Minister of Lands and Natural Resources, John Peter Amewu, says the moratorium is aimed at helping fight the illegal small-scale mining menace (galamsey).
A media coalition was launched by the Minister of Environment, Science, Technology and Innovation, Prof Kwabena Frimpong Boateng, on Tuesday, 4 April in connection with fighting the problem.
At the launch, Prof Frimpong Boateng revealed that activities of galamsey in Ghana are destroying water sources in Ivory Coast, a situation which has incensed Ghana’s western neighbour.
“I was in Abidjan from Wednesday to Saturday for a conference and I was confronted with galamsey almost immediately on the effects that the galamsey in Ghana is having on Ivory Coast, because River Bia enters Ivory Coast almost at the lower thirds. And Tano enters the lagoon and it is polluting the Bia lagoon, so they cannot even treat water in some of their treatment plants,” Professor Frimpong Boateng said.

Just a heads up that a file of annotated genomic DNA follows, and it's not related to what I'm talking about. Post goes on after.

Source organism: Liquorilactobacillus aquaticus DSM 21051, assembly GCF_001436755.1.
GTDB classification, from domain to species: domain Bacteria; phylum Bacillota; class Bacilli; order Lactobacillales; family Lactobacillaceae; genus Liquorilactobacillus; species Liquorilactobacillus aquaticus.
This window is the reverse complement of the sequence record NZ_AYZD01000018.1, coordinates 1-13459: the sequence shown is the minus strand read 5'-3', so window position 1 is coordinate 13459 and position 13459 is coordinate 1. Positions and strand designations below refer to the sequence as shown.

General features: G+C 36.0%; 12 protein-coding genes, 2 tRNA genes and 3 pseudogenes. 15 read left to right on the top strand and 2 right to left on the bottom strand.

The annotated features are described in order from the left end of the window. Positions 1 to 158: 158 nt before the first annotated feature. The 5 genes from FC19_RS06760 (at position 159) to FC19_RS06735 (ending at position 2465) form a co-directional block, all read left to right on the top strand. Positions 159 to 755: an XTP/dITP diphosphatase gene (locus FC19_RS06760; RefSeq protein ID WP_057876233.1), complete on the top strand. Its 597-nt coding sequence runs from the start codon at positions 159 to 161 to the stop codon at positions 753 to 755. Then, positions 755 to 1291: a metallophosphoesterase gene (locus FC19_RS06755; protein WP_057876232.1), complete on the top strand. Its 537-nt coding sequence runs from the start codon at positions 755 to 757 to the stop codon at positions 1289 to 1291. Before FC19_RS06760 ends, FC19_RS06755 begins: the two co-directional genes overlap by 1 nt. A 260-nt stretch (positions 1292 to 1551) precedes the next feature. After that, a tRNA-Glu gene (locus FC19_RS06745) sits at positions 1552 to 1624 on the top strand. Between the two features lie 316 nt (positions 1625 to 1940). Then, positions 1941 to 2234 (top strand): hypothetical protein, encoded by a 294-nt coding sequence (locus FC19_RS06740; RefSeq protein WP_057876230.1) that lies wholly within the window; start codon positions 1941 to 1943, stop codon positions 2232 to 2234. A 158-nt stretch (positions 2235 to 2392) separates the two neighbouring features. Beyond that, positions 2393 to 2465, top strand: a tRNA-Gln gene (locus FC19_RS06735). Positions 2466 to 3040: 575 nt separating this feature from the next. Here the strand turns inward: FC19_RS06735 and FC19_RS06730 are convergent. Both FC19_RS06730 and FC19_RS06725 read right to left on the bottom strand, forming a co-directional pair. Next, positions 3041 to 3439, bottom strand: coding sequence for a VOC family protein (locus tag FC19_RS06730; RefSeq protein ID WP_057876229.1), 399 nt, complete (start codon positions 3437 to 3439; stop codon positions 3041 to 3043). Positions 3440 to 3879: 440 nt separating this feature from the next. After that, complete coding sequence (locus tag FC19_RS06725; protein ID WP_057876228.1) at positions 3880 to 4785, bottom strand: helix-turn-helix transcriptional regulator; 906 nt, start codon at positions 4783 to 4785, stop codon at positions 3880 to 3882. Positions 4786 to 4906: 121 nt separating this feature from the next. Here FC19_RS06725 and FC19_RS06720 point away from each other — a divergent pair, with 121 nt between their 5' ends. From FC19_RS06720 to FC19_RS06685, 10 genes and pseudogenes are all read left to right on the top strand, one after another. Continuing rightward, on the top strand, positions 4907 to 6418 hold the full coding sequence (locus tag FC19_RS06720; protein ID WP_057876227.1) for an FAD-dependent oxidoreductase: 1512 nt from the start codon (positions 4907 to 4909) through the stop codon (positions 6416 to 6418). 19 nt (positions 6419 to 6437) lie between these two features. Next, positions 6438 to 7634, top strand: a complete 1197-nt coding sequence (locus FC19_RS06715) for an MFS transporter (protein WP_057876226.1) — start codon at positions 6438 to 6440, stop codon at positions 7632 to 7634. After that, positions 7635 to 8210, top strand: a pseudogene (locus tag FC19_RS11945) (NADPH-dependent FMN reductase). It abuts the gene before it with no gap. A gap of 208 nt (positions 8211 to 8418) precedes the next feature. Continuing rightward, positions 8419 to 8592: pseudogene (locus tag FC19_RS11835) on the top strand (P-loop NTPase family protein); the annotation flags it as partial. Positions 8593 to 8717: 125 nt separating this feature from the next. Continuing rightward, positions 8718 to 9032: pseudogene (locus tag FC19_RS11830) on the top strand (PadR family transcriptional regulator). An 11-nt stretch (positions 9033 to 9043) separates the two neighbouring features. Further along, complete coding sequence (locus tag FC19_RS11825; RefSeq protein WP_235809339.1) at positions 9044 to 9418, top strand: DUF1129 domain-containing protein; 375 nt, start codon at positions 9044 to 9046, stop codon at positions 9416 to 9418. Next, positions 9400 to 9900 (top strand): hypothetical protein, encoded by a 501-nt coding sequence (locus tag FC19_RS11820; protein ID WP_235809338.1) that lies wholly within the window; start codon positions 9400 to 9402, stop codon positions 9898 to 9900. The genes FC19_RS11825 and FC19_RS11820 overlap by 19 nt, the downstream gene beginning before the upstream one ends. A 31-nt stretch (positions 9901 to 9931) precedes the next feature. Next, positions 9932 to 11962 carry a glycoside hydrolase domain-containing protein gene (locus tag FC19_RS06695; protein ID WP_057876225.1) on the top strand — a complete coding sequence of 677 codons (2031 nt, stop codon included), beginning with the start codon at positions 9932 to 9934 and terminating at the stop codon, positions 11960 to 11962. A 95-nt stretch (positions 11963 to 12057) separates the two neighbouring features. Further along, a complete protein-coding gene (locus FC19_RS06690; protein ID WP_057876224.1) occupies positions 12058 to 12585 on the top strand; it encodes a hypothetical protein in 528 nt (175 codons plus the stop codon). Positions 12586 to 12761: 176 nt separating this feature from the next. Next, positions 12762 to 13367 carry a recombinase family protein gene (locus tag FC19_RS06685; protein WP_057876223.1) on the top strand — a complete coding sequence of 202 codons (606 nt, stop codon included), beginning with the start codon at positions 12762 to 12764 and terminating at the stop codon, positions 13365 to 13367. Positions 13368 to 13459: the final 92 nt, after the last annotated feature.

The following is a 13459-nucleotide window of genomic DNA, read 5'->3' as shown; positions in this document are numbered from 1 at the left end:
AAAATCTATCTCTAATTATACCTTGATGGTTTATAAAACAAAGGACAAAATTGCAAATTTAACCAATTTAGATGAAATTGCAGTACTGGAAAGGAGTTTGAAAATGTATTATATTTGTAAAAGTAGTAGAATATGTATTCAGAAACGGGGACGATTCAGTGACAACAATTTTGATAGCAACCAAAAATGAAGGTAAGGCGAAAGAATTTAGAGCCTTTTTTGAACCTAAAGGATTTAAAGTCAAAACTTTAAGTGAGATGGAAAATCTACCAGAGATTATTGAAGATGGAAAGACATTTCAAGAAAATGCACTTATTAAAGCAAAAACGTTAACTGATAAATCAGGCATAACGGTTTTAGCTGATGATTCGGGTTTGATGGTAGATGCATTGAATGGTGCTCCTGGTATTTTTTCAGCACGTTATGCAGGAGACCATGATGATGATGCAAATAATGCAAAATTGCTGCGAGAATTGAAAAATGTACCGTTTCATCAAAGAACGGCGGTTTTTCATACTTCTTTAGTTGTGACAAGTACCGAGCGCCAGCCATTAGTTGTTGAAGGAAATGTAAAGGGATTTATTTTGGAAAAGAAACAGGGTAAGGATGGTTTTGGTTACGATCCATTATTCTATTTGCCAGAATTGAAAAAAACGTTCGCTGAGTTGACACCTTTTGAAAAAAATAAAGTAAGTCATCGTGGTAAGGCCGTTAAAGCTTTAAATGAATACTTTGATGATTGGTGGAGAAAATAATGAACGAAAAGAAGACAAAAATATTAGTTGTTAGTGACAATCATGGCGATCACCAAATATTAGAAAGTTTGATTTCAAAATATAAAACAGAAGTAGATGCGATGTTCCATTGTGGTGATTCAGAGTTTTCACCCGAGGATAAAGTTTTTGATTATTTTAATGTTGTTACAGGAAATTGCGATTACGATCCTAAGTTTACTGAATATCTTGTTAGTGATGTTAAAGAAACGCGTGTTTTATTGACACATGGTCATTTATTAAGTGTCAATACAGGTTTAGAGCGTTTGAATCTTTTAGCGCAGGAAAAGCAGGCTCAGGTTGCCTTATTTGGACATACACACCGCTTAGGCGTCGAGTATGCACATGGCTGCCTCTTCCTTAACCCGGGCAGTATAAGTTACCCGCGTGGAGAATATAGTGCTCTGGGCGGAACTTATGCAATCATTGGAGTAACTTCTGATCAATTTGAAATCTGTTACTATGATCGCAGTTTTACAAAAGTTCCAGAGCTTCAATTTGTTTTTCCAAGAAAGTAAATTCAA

“So they [Ivorians] took advantage of my presence to organise a press conference. I met the Minister of Environment and the Mining Minister and they asked me to speak to their people. I made it clear to them that we are very serious to stop galamsey and I was able to convince them that indeed we are serious.
“The good thing is that they always made reference to the good relationship between Ghana and Ivory Coast and especially between Nana Addo Dankwa Akufo Addo and the President of Ivory Coast.”
Ivory Coast’s semi-public water distribution company, SODECI, recently shut down its water treatment plant in the area because of the level of pollution in the Bia River, which serves as a vital source of water for the residents of Bianouan in eastern Ivory Coast.
Galamsey is a local artisanal gold miner in Ghana, West Africa; such workers are known as orpailleurs in neighboring francophone nations. Galamseys are people who do gold mining independent of mining companies, digging small working (pits, tunnels and sluices) by hand.